How can I fix GAL synchronization in Outlook 2010 so it doesn't cause problems with my contacts?
I recently discovered a peculiar Outlook 2010 bug -- or feature, depending on who you ask. I opened one of my Outlook contacts and saw that most of the contact information had been edited or crossed out.
I noticed a few problems when I looked at the Notes section from one of my Outlook contacts. The Initials section had the letter "T" crossed out and was replaced with the letter "L." Likewise, the phrase "United States of America" had been crossed out and was replaced with "United States." This caught me by total surprise because I had never seen a problem like this before, so I thought it might be helpful to share a fix.
Basically, the problem stems from Outlook 2010's Global Address List (GAL) synchronization feature.
A quick note about GAL synchronization
GAL synchronization issues only occur in Outlook 2010. Microsoft replaced GAL synchronization in Outlook 2013 with a feature called GAL Aggregation and Favorites. GAL synchronization will occur only if it was enabled in Outlook 2010 prior to upgrading to Outlook 2013.
Outlook 2010 automatically compares users' contacts against entries before the GAL synchronization occurs. If a user's contact has the same SMTP address as a contact listed in the GAL, then the user's contact is updated with the GAL data.
Assuming the user's contact and corresponding GAL contact have no discrepancies, the user's contact is merely augmented. Any contact data that exists in the GAL but isn't present in the user's contact is copied from the GAL to the user's contact.
If there are discrepancies between a user's contact and contact information stored in the GAL, Outlook deals with the mismatch in one of two ways. The first is it simply edits the contact in a manner similar to what I described earlier. The other way it deals with the mismatch applies only to phone numbers. If a user's contact and the corresponding GAL contact contain two different phone numbers or the same phone number listed in two different formats, Outlook will attempt to preserve both numbers. In the case of a business phone number mismatch, the phone number stored in the user's contact will be moved from the Business field to the Business 2 field. The Business phone number stored in the GAL is copied to the Business field.
How to fix a GAL synchronization problem
GAL synchronization has the potential to be problematic, but there are easy ways to address this problem. Although GAL synchronization is uni-directional, it's possible for a user to manually correct their contacts after GAL synchronization has occurred.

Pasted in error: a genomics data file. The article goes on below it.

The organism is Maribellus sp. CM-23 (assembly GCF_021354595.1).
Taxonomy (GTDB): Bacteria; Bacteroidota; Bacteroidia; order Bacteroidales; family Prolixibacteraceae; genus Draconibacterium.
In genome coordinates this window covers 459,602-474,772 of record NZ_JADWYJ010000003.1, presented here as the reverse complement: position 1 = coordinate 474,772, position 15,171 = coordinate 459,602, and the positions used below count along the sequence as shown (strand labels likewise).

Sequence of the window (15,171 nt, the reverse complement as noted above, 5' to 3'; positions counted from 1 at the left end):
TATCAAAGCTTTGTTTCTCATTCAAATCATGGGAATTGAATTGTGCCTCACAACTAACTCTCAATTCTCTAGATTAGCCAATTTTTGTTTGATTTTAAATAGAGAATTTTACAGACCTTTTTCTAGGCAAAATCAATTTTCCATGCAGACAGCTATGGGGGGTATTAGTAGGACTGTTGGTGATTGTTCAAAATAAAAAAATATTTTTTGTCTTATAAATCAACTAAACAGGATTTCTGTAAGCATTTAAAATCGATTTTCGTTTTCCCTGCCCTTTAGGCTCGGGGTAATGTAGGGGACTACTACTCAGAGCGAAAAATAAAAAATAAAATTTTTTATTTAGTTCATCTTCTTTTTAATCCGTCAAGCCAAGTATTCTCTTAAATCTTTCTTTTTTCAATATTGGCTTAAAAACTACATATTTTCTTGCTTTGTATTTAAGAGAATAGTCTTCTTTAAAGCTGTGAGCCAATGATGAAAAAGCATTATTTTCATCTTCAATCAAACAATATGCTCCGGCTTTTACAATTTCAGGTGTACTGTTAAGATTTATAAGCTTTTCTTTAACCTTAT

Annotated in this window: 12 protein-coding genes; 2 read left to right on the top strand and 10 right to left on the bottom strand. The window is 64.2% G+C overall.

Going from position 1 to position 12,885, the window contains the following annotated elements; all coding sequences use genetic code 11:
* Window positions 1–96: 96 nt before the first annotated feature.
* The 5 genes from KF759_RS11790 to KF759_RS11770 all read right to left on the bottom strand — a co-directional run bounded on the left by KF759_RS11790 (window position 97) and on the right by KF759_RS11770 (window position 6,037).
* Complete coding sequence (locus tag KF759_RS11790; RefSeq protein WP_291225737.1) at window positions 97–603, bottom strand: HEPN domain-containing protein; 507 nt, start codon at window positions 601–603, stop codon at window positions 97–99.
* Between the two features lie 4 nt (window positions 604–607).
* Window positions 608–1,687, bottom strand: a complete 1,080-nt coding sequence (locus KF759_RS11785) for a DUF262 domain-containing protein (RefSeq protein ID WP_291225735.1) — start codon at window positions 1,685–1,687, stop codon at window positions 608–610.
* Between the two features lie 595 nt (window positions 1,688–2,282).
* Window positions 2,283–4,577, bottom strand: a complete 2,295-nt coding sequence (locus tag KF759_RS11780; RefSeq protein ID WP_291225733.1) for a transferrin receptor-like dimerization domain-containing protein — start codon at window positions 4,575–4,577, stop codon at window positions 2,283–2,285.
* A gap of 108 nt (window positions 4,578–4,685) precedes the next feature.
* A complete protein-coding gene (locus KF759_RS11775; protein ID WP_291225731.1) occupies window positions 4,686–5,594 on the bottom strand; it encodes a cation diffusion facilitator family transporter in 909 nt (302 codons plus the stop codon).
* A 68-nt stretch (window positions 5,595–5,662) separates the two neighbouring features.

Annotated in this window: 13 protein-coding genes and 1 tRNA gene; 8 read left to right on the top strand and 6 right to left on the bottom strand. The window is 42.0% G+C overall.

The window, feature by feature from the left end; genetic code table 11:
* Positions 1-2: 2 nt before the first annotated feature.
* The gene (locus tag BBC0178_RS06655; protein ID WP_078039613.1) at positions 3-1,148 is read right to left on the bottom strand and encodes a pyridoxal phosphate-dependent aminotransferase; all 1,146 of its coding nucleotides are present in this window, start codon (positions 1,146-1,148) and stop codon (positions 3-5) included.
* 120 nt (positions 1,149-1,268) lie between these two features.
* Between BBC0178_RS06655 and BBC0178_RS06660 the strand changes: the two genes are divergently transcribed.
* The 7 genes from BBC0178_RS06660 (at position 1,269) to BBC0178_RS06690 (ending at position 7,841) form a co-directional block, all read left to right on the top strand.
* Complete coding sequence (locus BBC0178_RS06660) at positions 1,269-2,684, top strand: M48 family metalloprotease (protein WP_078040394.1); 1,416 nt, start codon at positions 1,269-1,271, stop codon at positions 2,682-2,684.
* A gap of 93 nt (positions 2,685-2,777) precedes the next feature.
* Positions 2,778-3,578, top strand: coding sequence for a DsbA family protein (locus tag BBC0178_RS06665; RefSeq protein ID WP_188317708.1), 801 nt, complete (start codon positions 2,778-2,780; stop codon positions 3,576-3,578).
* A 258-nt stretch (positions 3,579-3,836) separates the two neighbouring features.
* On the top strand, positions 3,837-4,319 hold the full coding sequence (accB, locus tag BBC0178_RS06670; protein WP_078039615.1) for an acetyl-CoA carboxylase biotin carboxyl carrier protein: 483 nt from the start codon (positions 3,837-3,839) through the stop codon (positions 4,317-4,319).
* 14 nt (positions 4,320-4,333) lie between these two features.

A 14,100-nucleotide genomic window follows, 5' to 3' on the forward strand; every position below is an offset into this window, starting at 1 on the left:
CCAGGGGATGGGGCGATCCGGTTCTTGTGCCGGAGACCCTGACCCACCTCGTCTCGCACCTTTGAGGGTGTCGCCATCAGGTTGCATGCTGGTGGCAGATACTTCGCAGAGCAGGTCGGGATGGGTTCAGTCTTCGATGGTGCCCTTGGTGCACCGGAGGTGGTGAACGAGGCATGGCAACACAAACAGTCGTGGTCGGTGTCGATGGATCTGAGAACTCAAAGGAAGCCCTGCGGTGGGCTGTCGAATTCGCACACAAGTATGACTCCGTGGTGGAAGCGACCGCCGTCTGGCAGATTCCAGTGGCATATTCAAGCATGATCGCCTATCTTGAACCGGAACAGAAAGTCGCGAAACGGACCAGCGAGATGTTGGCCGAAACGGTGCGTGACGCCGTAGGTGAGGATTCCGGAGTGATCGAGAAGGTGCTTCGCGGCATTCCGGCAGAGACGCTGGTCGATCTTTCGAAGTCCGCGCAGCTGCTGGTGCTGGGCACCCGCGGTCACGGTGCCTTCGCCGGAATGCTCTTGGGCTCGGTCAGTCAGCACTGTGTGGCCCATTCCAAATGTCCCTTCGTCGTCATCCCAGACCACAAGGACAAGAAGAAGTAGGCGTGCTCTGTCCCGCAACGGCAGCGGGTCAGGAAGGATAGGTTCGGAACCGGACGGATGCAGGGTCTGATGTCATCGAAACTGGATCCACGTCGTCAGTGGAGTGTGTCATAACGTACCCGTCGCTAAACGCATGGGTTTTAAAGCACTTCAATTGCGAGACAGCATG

The best way to prevent this problem (or to prevent it from occurring again after a user manually corrects their contacts) is to edit a Group Policy to disable GAL synchronization. Before doing so, you'll have to load the Outlook 2010 administrative templates.
To block GAL synchronization, open the Group Policy Management console and open the Group Policy you want to edit. Navigate through the Group Policy tree to:
User Configuration \ Administrative Templates \ Microsoft Outlook 2010 \ Outlook Social Connector.
Double-click on the Block Global Address List Synchronization option. When the dialog box for this setting opens, click Enable, followed by Apply and OK.
Globally disabling GAL synchronization might not always be the best option. In some cases, it's better to configure GAL synchronization to prompt users for permission before updating their contacts. This requires you to edit the Windows registry, which can be dangerous. Create a full backup prior to doing so.
To have Outlook prompt the user for permission before synchronizing GAL, open the Registry Editor and navigate to HKEY_CURRENT_USER\Software\Microsoft\Office\Outlook\SocialConnector.
Locate the ScheduleContactGalSync registry key. If this key does not exist, create it as a DWORD and assign it with a value of 2. A value of 1 allows automatic GAL synchronizations, and a value of 0 prevents GAL synchronizations from occurring.
About the author:
Brien Posey is a ten-time Microsoft MVP with two decades of IT experience. Before becoming a freelance technical writer, Brien worked as a chief information officer at a national chain of hospitals and healthcare facilities. He has also served as a network administrator for some of the nation's largest insurance companies and for the Department of Defense at Fort Knox.
This was first published in August 2013